Return of the Teapot, part 1
Dubaille announced, with a blare of trumpets and accordions, that he had procured a new teapot to replace the old one. Unfortunately some incomprehensible confusion prevented the newly-procured teapot from actually reaching Dustweed. Nonetheless Dubaille expected praise and gratitude. Nonetheless, neither was available in any great quantity.
Thery's New Apartment
Thery and Yarwain now live on the fifth and final floor of a very tall and very flat house, the Ostwiller Alley House. Long ago, in ancient times, of roughly the previous decade, Deefe Ostwiller owned the house on one side, and Whispery Ostwiller owned the house on the other side, and between those two houses there was a modest-sized alleyway. Packs of Cani children rampaged along the alley, for it was on the way from a Cani section of the poorer part of the city to Maulgay Park. Some piles of whatnots in the alley made a good place for Cani to play king-of-the-heap, loudly, most mornings. So the Ostwillers conspired against them, and one month they built a new house in the alley, whose left walls are the outer walls of Deefe Ostwiller's house, and whose right walls are the outer walls of Whispery Ostwiller's house, and whose roof is one story short of those two houses because Deefe and Whispery wanted everyone to know which houses were the most important. And they rent rooms in the Ostwiller Alley House out to students.
It is a very odd apartment. It has five rooms, all in a row: there is a curtain between the study and the bedroom, a sort of thin wooden portcullis between the bedroom and the kitchen; a flimsy wooden door between the kitchen and the other study; a stout oak door between the other study and the privy. The privy faces the Cani section, and is well-ventilated, making that story about the Ostwillers more plausible. The front door is reached by climbing a ladder affixed to the front of the house; there is no room for stairs inside. Furniture must be levitated up.
Lunch -- they had invited me over for lunch -- was Thery's ving-bean soup (with chopped spinach in it for variety), and the little triangular cheese-and-anchovy pastries that Floooosh has been trying to get me to taste for months. (I expect I will be trying to get rid of the taste for months.)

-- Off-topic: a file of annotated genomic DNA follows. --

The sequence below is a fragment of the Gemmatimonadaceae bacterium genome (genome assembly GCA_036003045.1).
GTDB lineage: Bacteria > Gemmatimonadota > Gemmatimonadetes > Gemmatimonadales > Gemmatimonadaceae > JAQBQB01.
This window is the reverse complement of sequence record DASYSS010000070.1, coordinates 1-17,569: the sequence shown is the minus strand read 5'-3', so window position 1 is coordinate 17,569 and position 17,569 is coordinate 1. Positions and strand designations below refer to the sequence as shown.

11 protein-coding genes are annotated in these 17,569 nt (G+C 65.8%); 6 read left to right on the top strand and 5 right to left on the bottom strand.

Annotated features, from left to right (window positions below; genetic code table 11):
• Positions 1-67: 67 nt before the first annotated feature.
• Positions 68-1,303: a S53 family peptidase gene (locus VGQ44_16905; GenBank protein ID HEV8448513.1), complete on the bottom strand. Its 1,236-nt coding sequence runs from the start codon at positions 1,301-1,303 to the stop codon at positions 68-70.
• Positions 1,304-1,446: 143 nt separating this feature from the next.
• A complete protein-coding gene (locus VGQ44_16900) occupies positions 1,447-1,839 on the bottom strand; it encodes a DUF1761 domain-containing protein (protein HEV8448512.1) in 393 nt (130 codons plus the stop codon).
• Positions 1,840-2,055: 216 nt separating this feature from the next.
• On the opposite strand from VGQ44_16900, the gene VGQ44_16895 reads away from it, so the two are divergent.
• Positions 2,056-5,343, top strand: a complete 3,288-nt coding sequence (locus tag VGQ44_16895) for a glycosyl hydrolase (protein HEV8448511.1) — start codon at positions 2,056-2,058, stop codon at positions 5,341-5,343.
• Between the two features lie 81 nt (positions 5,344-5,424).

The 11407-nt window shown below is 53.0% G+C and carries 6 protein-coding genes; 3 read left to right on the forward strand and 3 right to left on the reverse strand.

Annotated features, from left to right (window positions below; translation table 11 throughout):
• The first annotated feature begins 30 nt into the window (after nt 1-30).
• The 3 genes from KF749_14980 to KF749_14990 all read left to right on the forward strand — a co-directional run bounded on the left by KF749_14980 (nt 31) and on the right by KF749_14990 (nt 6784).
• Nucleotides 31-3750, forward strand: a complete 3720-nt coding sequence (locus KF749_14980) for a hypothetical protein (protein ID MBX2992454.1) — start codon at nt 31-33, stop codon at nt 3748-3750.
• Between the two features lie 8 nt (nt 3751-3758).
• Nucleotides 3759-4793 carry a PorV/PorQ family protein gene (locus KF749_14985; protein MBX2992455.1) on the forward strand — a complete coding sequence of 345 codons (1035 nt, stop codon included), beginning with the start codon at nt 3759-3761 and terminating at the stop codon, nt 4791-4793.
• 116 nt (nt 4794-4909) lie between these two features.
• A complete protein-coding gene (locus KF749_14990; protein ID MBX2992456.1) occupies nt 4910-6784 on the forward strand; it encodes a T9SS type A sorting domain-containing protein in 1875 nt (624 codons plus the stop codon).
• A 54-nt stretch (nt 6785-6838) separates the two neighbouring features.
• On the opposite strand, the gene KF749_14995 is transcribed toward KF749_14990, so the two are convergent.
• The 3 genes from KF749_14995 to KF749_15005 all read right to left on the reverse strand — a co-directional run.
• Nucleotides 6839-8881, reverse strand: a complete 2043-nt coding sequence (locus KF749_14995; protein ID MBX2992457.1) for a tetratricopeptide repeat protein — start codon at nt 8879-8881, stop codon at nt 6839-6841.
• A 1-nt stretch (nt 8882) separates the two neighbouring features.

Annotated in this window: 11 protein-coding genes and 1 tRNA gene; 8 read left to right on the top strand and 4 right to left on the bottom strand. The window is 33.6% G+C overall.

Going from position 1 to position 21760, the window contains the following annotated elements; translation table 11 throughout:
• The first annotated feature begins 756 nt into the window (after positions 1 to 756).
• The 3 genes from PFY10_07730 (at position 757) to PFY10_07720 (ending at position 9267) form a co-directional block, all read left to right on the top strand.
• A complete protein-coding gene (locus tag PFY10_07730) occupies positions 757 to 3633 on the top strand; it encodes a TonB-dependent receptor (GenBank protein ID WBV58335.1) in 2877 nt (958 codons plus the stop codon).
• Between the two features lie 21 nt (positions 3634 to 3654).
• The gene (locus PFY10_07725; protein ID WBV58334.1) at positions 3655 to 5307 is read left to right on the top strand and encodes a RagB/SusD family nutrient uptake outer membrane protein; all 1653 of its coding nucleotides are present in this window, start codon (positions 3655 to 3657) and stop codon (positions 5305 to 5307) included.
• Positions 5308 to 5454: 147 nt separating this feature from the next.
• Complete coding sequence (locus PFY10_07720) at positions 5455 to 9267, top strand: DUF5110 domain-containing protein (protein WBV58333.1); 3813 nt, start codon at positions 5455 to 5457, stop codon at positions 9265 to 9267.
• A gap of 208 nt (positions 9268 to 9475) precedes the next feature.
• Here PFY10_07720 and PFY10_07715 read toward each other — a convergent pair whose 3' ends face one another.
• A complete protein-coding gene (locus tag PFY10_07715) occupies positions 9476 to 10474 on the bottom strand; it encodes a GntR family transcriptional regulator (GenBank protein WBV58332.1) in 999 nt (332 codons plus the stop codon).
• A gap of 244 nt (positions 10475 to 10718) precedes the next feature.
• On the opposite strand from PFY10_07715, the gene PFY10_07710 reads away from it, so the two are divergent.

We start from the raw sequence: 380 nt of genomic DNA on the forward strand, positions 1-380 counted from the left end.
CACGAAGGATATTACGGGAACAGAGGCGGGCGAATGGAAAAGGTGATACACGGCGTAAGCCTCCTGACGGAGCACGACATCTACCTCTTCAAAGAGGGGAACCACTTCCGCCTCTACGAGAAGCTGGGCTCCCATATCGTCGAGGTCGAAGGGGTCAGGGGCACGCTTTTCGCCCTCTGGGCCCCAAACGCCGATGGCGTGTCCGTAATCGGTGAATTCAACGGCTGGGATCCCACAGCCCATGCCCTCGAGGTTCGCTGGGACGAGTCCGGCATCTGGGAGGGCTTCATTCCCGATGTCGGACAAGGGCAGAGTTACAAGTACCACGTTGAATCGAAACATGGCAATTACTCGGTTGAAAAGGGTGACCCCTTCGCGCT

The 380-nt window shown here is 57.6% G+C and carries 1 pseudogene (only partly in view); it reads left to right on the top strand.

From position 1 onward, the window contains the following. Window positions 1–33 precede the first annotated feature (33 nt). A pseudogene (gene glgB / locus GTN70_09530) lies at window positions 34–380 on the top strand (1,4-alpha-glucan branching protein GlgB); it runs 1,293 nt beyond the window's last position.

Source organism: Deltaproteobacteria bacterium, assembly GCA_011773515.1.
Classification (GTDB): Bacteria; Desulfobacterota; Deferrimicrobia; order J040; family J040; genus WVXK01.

In any case, Thery and Yarwain seem deliriously happy, in the very understated Rassimel way. "We're getting along tolerably well," Thery said when I asked, and Yarwain smiled at her. From this I should infer ... I don't know what, exactly. Perhaps Thery will abscond to the Ulstramme and eat Yarwain's fine figs for the rest of her life, and leave her benefactor in the lurch. They didn't say.
Strenata continues to accept my advances, but only in the vaguest of senses. The most recent advance was an afternoon performance of The Troublers of Tulterry -- the Herethroy playing Dorchander Moon was roped to Strenata in Spelunking class -- followed by dinner at the Yistreian restaurant Tamvaus. The play was a perfectly fine student performance for student dating, which is to say, tedious enough so that it seemed only natural for me to curl my neck lazily along Strenata's arm during the second act, and just as natural for her to fiddle with my tailtip during the third.
Dinner, of course, curtailed my opportunities for subtle seduction. I had forgotten about the Evil Stools of Yistreia -- Tamvaus does not let one sit upon ordinary chairs, but upon short brocaded stools. I can stretch my neck to reach my plate, when my belly is on the stool, but this would require me to eat without using my hands, like some fearsome yet diminutive monster. With only two of us, there was room on the table for me to sit, and I didn't have to levitate. This is good -- levitating is rather stuck-up and prissy, which is not a thing that Strenata appreciates. It is also bad, because it emphasizes our difference in size and how odd we look together.
I did warn Strenata about the fearsome arhoolie leaves, and the Yistreian use of mice. She immediately ordered the special appetizer of the day, kshiktav ylluul -- squaretailed mice en brochette stuffed with garlic and arhoolie. All my hopes of seducing her were destroyed when she ate a mouse whole, and then -- alas! -- quenched the pain with sporchey [a very thin custard, drunk as a beverage -bb] rather than wine.
She did finish the entire skewer of mice, despite never having eaten arhoolie leaves before. The waiter was astounded! She instantly renamed herself "Arhoola"! I performed the proper ritual, writing "Arhoola" on a bit of the program for The Troublers and tucking it in her hat. The waiter was even more astounded!
There is a Yistreian traditional cake, called yshmaukki, baked for name-change celebrations. Arhoola was brought a slice of it after the end of her meal, for free, by an astounded and amused waiter. It is a distinctly strange cake, not very sweet, made with chopped nuts and chopped cabbage and raisins and candied hard-boiled sparrows' eggs.
And we walked for a while -- well, she walked, I rode on her shoulder -- through the town at evening, and spoke of caves and leaves and sparrows' eggs and other safe things. And that was that.